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Do I have to understand the sentence:

It has not been unchanged

.. as if the related subject actually changed, or whether there has been no change at all? In short, is this a double negative?

  • Please edit your question so that we can understand what you want to know. Both possibilities are grammatically correct, but say different things altogether. If you are not yet aware of our sister site for English Language Learners, you may wish to visit it. – tchrist Jan 7 at 2:52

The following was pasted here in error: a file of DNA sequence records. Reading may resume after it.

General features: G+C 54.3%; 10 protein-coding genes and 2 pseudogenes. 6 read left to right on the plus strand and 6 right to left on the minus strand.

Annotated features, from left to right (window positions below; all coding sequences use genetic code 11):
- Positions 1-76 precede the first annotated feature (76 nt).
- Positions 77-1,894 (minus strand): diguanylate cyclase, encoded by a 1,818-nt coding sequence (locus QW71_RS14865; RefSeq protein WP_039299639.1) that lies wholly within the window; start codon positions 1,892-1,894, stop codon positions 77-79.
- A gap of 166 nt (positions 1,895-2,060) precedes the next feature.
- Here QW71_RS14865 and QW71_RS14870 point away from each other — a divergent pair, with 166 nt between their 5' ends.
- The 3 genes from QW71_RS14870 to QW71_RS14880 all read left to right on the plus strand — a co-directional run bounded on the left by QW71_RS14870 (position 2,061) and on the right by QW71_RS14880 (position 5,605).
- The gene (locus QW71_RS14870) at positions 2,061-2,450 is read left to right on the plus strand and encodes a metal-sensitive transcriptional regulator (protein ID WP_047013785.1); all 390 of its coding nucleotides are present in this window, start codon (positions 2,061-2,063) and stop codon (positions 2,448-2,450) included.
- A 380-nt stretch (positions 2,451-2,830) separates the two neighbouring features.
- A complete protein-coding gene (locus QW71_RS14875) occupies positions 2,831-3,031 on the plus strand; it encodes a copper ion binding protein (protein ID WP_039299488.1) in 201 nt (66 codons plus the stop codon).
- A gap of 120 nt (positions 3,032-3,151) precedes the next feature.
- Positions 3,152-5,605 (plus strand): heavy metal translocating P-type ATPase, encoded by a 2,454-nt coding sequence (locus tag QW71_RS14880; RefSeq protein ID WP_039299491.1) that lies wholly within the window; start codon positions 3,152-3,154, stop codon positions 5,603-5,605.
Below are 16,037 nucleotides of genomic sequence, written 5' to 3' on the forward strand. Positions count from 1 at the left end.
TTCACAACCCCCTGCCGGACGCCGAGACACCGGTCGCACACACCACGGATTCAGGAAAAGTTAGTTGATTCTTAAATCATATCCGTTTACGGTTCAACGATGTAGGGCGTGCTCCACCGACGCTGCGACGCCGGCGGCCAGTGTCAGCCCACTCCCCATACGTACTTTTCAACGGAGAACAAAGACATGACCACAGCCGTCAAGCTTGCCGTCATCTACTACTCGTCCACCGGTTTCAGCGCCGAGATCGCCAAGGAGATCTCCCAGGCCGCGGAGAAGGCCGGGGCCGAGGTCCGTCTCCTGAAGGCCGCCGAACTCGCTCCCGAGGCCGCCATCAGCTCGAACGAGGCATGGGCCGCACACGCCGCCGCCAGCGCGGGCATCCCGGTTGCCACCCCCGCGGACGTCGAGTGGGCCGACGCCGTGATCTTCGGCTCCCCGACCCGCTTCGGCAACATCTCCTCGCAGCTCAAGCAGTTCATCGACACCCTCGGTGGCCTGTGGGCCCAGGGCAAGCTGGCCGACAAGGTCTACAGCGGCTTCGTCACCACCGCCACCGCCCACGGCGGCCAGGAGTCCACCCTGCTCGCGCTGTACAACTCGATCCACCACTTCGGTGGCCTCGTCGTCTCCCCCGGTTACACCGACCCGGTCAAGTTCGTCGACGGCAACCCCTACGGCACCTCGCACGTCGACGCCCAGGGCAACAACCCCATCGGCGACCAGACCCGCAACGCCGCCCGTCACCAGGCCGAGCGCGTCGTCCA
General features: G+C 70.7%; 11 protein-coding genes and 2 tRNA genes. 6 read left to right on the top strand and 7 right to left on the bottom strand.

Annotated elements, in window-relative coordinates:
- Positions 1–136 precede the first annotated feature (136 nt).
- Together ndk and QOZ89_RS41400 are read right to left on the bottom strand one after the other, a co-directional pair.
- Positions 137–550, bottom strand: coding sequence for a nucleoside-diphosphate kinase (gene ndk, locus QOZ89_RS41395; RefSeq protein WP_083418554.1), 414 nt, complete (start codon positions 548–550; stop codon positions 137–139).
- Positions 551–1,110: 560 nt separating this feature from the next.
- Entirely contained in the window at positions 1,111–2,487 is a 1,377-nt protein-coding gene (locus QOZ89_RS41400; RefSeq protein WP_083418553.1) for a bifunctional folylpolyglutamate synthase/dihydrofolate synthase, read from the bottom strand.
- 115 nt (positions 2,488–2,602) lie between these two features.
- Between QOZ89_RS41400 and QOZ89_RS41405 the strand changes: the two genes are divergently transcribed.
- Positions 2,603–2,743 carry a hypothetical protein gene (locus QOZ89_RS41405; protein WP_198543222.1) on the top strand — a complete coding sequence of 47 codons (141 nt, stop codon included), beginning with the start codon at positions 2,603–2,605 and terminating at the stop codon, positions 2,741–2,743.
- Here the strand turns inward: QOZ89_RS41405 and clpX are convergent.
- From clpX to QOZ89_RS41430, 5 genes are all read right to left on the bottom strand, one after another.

• As "unchanged* is a status rather than an action, I don't see how it can be used as a verb - as your sentence does. – WS2 Jan 7 at 9:24
  • As WS2 says, to make this English you would need to say something like "It has not stayed unchanged", or "it has not remained unchanged". What you have right now sounds wrong, but not because it is a double negative, which it is not, and which does not need to be ungrammatical per se. A double negative is when you use two negations to express only one. E.g. "I can't get no satisfaction" to express "I can't get satisfaction". But in your case you are using two negations to express two negations. Which is fine in every language ever. It's just that you're using them like no native speaker would. – RegDwigнt Jan 7 at 10:19